Find schools and get information on the program that’s right for you.
Powered by Campus Explorer
North Dakota's real gross state product in 2012 was estimated to be $38,654 which was $148,786 and 79% lower than the national state average, $187,440. North Dakota has the 47th highest GSP out of the 50 states.
North Dakota is the most rural of all the states, with farms covering more than 90% of the land. North Dakota ranks first in the nation's production
of spring and durum wheat; other agricultural products include barley, rye, sunflowers, dry edible beans, honey, oats, flaxseed, sugar beets, hay,
beef cattle, sheep, and hogs.
The Missouri and Red Rivers were once important transportation routes for North Dakota, but now serve a more important function for irrigation for the state's agriculture.
Oil was discovered in 1951, and petroleum is now North Dakota's leading mineral product, just ahead of sand and gravel, lime and salt.
Recently, manufacturing industries have grown, especially food processing and farm equipment. The state's coal and oil reserves are plentiful, and it also produces natural gas, lignite, clay, sand, and gravel. Lignite beds under the western counties of the state are used in construction and pottery materials.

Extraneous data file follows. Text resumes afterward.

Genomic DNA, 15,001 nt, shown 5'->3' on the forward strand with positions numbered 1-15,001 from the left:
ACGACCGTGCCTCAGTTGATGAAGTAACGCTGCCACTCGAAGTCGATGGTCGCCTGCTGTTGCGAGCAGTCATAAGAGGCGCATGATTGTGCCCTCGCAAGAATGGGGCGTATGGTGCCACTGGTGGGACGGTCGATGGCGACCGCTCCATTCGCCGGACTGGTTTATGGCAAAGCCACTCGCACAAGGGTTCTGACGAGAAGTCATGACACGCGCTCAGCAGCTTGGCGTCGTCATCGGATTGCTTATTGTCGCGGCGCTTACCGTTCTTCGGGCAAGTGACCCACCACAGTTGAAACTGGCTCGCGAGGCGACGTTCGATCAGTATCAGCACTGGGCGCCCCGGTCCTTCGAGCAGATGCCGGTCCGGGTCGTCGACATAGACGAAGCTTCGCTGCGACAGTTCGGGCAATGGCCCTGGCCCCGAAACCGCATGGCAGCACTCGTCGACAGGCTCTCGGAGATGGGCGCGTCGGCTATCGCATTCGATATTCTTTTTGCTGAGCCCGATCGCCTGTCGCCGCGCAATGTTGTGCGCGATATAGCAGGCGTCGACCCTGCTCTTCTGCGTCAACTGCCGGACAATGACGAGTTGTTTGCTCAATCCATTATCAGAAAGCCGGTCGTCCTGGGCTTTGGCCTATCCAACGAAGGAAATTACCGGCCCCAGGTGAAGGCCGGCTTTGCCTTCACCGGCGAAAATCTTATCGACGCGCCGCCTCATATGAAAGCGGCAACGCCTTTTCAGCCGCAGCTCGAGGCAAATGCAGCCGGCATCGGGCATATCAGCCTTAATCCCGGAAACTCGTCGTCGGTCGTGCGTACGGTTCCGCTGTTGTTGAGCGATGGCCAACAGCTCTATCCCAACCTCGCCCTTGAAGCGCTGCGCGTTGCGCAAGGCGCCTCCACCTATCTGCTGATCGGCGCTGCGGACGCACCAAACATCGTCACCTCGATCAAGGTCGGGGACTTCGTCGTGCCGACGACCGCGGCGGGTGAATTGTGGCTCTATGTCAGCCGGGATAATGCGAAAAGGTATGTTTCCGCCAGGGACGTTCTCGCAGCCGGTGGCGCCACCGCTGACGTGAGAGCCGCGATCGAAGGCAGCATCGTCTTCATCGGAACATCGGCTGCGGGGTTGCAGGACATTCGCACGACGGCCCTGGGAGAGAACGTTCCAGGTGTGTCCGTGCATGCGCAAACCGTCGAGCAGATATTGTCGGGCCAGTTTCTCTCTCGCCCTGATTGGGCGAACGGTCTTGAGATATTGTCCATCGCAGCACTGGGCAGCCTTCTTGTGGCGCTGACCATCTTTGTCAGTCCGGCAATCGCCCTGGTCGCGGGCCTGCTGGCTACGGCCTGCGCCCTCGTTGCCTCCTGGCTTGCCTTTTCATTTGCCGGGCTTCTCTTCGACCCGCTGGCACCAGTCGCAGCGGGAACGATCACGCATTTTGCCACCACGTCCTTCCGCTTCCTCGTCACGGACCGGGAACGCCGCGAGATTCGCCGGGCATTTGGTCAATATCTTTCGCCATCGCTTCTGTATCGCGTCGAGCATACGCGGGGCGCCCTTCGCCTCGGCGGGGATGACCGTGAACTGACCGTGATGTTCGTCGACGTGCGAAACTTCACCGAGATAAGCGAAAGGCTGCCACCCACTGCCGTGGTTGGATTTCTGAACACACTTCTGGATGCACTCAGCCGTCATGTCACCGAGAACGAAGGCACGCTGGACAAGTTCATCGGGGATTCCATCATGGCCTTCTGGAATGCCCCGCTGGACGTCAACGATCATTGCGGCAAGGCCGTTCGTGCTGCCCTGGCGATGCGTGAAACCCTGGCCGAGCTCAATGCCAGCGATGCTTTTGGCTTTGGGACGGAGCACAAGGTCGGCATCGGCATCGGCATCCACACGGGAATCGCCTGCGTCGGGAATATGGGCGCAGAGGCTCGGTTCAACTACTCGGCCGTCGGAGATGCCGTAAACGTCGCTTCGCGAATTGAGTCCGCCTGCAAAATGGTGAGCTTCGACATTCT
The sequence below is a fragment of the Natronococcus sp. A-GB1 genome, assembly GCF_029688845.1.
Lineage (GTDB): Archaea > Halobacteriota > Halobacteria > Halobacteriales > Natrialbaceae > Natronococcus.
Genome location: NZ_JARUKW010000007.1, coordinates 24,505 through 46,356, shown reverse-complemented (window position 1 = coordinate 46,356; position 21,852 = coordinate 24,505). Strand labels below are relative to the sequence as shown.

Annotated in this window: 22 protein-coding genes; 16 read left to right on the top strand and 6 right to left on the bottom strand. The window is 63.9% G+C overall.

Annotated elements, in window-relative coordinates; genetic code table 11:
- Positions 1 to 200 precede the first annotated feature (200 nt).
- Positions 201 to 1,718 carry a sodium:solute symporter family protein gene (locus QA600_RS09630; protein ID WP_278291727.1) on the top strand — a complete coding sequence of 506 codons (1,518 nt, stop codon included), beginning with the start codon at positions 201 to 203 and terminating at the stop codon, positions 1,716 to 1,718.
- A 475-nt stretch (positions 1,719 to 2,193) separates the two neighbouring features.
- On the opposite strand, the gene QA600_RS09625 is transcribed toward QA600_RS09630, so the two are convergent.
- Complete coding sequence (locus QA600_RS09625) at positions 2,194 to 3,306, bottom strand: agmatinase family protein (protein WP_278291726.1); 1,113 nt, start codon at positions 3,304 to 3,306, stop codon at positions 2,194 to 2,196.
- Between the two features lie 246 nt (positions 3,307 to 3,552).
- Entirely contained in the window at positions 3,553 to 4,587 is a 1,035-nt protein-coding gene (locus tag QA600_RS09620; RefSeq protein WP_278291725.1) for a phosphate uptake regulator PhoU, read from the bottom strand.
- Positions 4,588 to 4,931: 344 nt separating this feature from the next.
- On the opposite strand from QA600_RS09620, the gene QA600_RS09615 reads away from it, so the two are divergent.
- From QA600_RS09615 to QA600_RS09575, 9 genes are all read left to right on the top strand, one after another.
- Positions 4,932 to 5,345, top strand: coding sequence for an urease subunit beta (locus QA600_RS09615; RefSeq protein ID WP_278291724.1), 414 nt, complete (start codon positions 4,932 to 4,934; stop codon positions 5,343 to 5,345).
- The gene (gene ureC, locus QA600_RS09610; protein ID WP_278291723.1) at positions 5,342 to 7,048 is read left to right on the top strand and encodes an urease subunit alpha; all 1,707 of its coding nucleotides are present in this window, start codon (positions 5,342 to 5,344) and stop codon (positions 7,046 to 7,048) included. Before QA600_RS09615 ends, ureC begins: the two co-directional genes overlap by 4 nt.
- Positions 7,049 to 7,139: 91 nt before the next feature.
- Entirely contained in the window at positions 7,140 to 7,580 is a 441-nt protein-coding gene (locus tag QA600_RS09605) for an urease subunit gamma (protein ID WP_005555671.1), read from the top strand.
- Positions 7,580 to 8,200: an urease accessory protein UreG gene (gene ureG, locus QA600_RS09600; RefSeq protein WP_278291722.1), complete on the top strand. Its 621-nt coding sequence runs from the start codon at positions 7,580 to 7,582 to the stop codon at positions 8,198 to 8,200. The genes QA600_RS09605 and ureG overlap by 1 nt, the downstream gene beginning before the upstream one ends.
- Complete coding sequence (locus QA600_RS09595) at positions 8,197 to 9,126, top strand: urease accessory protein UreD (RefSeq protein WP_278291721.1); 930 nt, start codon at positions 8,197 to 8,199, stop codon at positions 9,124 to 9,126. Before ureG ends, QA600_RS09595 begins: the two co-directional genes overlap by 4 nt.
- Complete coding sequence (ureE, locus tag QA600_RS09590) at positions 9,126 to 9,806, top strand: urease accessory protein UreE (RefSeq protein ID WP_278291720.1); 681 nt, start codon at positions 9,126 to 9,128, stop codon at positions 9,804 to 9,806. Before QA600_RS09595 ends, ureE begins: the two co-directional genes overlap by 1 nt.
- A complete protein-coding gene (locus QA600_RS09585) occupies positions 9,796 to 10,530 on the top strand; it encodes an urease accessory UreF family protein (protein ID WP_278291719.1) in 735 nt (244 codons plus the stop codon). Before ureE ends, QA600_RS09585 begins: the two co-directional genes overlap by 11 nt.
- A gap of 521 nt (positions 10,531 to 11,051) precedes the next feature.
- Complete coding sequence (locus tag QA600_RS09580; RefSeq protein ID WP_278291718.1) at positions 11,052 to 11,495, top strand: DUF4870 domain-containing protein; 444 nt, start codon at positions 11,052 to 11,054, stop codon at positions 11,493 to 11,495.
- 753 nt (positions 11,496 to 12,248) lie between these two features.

Wheat, cattle, barley, sunflowers, milk, sugar beets.
Food processing, machinery, mining, tourism.
The US Bureau of Economic Analysis estimates that North Dakota's total state product in 2003 was $21 billion. Per capita personal income in 2003
was $28,922, 32nd in the nation.
Agricultural activity is largely dependent on rainfall. Wheat (particularly the durum variety used for pasta), barley, canola, soybeans, sunflowers, and flax are present throughout the state. The wetter Red River Valley is dominated by farms, with the chief crops being Sugar beets and maize. Cattle ranches are more common in the dry southwest, though dairy ranches are more common toward the east. Honey is produced in the central part of the state. Small quantities of juneberries and grapes support a modest domestic winery industry.
The state's relatively small industrial output includes electric power, food processing, machinery (including Bobcat heavy equipment), lignite mining, and tourism.
North Dakota has the only state-owned bank in the United States, the Bank of North Dakota. The bank, by law, holds all funds of all state and local government agencies in North Dakota. Its deposits are not guaranteed by the FDIC, but by the State of North Dakota itself. The state also operates the only state-owned mill in the country, the North Dakota Mill and Elevator.